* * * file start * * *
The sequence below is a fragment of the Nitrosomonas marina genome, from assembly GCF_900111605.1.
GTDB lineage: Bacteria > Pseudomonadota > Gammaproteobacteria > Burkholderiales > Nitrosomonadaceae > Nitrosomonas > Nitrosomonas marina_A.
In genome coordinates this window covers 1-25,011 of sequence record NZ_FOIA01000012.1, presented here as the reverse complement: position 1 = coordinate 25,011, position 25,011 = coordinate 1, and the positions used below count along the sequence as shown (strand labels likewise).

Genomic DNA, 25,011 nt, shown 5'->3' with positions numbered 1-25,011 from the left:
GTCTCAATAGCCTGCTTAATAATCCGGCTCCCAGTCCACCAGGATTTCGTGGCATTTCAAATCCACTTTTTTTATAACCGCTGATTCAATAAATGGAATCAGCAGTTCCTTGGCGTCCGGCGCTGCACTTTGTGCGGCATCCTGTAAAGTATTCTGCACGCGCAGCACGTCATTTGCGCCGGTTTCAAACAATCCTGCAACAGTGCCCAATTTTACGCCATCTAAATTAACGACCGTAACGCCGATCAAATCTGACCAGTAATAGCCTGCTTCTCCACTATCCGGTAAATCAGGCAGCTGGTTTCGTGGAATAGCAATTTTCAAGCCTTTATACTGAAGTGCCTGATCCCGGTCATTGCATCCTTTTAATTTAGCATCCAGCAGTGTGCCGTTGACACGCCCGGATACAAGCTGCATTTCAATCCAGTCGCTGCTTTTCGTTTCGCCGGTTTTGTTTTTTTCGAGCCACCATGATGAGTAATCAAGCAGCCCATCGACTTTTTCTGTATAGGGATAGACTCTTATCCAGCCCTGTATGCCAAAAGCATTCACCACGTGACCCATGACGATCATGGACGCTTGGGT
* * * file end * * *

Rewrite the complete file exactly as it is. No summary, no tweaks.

The sequence below is a fragment of the Nitrosomonas marina genome, from assembly GCF_900111605.1.
GTDB lineage: Bacteria > Pseudomonadota > Gammaproteobacteria > Burkholderiales > Nitrosomonadaceae > Nitrosomonas > Nitrosomonas marina_A.
In genome coordinates this window covers 1-25,011 of sequence record NZ_FOIA01000012.1, presented here as the reverse complement: position 1 = coordinate 25,011, position 25,011 = coordinate 1, and the positions used below count along the sequence as shown (strand labels likewise).

Genomic DNA, 25,011 nt, shown 5'->3' with positions numbered 1-25,011 from the left:
GTCTCAATAGCCTGCTTAATAATCCGGCTCCCAGTCCACCAGGATTTCGTGGCATTTCAAATCCACTTTTTTTATAACCGCTGATTCAATAAATGGAATCAGCAGTTCCTTGGCGTCCGGCGCTGCACTTTGTGCGGCATCCTGTAAAGTATTCTGCACGCGCAGCACGTCATTTGCGCCGGTTTCAAACAATCCTGCAACAGTGCCCAATTTTACGCCATCTAAATTAACGACCGTAACGCCGATCAAATCTGACCAGTAATAGCCTGCTTCTCCACTATCCGGTAAATCAGGCAGCTGGTTTCGTGGAATAGCAATTTTCAAGCCTTTATACTGAAGTGCCTGATCCCGGTCATTGCATCCTTTTAATTTAGCATCCAGCAGTGTGCCGTTGACACGCCCGGATACAAGCTGCATTTCAATCCAGTCGCTGCTTTTCGTTTCGCCGGTTTTGTTTTTTTCGAGCCACCATGATGAGTAATCAAGCAGCCCATCGACTTTTTCTGTATAGGGATAGACTCTTATCCAGCCCTGTATGCCAAAAGCATTCACCACGTGACCCATGACGATCATGGACGCTTGGGT